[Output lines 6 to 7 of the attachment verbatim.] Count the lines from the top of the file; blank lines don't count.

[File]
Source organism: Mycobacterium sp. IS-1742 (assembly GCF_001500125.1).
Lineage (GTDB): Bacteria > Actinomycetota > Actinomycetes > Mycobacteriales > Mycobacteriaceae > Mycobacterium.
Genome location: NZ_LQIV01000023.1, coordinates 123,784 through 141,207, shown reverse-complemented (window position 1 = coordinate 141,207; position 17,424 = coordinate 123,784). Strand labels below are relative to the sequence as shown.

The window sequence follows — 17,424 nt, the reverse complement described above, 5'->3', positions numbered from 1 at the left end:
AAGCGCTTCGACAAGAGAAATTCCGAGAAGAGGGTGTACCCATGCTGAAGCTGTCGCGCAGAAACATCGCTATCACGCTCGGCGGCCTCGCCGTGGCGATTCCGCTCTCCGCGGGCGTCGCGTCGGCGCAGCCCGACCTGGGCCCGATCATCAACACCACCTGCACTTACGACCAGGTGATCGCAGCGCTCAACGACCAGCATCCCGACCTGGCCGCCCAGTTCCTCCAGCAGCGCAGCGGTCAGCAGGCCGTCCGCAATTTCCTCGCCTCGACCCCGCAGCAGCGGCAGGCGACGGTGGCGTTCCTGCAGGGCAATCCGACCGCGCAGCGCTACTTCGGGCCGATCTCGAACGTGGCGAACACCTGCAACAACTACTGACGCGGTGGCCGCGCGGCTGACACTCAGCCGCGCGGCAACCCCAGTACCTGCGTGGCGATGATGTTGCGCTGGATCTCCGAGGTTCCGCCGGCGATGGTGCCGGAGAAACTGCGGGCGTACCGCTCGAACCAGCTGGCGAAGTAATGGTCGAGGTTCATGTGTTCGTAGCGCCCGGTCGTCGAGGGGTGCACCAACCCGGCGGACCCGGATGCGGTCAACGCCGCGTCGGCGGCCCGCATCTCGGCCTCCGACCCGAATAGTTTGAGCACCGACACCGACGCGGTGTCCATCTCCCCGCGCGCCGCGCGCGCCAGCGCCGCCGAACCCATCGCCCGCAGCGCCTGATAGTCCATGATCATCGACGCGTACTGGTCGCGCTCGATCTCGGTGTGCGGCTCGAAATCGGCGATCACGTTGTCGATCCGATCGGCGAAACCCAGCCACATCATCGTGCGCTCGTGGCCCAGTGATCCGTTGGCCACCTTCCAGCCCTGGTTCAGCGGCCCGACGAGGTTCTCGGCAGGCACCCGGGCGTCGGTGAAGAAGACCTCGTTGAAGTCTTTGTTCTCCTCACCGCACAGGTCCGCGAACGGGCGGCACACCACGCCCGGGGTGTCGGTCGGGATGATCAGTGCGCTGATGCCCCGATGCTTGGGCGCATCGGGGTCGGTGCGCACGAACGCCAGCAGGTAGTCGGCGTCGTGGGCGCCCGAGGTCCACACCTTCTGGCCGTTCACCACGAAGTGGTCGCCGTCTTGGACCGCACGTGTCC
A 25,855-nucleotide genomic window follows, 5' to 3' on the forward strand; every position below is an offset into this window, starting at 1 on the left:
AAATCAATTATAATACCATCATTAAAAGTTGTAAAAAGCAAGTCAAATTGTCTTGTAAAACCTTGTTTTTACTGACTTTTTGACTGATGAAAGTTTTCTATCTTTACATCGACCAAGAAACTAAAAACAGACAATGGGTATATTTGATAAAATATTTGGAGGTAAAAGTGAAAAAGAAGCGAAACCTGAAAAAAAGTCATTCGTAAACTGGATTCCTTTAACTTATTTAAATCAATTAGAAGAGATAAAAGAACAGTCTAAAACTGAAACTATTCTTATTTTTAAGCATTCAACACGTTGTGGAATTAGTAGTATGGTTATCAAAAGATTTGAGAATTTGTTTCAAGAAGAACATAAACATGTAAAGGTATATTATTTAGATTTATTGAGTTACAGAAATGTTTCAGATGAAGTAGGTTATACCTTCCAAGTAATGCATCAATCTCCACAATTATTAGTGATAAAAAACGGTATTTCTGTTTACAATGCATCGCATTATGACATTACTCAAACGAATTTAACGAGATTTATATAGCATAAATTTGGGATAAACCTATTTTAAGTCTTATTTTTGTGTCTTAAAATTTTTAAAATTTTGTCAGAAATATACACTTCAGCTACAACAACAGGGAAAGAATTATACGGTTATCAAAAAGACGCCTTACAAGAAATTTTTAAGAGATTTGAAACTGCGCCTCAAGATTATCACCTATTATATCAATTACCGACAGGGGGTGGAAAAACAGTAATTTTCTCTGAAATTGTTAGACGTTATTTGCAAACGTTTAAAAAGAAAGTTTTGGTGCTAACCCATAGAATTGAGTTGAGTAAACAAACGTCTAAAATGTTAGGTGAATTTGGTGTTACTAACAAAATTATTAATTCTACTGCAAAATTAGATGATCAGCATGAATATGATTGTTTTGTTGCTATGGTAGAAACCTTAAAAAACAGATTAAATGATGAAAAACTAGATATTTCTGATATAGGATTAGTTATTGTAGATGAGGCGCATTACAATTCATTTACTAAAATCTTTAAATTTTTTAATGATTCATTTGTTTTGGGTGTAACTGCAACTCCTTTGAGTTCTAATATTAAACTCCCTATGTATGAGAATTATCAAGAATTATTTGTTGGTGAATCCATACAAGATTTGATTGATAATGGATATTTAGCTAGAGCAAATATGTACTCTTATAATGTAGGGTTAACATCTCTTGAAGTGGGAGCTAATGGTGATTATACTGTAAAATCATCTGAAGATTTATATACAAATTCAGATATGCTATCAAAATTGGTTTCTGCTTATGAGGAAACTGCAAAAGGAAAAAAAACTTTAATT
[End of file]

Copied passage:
A 25,855-nucleotide genomic window follows, 5' to 3' on the forward strand; every position below is an offset into this window, starting at 1 on the left:
AAATCAATTATAATACCATCATTAAAAGTTGTAAAAAGCAAGTCAAATTGTCTTGTAAAACCTTGTTTTTACTGACTTTTTGACTGATGAAAGTTTTCTATCTTTACATCGACCAAGAAACTAAAAACAGACAATGGGTATATTTGATAAAATATTTGGAGGTAAAAGTGAAAAAGAAGCGAAACCTGAAAAAAAGTCATTCGTAAACTGGATTCCTTTAACTTATTTAAATCAATTAGAAGAGATAAAAGAACAGTCTAAAACTGAAACTATTCTTATTTTTAAGCATTCAACACGTTGTGGAATTAGTAGTATGGTTATCAAAAGATTTGAGAATTTGTTTCAAGAAGAACATAAACATGTAAAGGTATATTATTTAGATTTATTGAGTTACAGAAATGTTTCAGATGAAGTAGGTTATACCTTCCAAGTAATGCATCAATCTCCACAATTATTAGTGATAAAAAACGGTATTTCTGTTTACAATGCATCGCATTATGACATTACTCAAACGAATTTAACGAGATTTATATAGCATAAATTTGGGATAAACCTATTTTAAGTCTTATTTTTGTGTCTTAAAATTTTTAAAATTTTGTCAGAAATATACACTTCAGCTACAACAACAGGGAAAGAATTATACGGTTATCAAAAAGACGCCTTACAAGAAATTTTTAAGAGATTTGAAACTGCGCCTCAAGATTATCACCTATTATATCAATTACCGACAGGGGGTGGAAAAACAGTAATTTTCTCTGAAATTGTTAGACGTTATTTGCAAACGTTTAAAAAGAAAGTTTTGGTGCTAACCCATAGAATTGAGTTGAGTAAACAAACGTCTAAAATGTTAGGTGAATTTGGTGTTACTAACAAAATTATTAATTCTACTGCAAAATTAGATGATCAGCATGAATATGATTGTTTTGTTGCTATGGTAGAAACCTTAAAAAACAGATTAAATGATGAAAAACTAGATATTTCTGATATAGGATTAGTTATTGTAGATGAGGCGCATTACAATTCATTTACTAAAATCTTTAAATTTTTTAATGATTCATTTGTTTTGGGTGTAACTGCAACTCCTTTGAGTTCTAATATTAAACTCCCTATGTATGAGAATTATCAAGAATTATTTGTTGGTGAATCCATACAAGATTTGATTGATAATGGATATTTAGCTAGAGCAAATATGTACTCTTATAATGTAGGGTTAACATCTCTTGAAGTGGGAGCTAATGGTGATTATACTGTAAAATCATCTGAAGATTTATATACAAATTCAGATATGCTATCAAAATTGGTTTCTGCTTATGAGGAAACTGCAAAAGGAAAAAAAACTTTAATT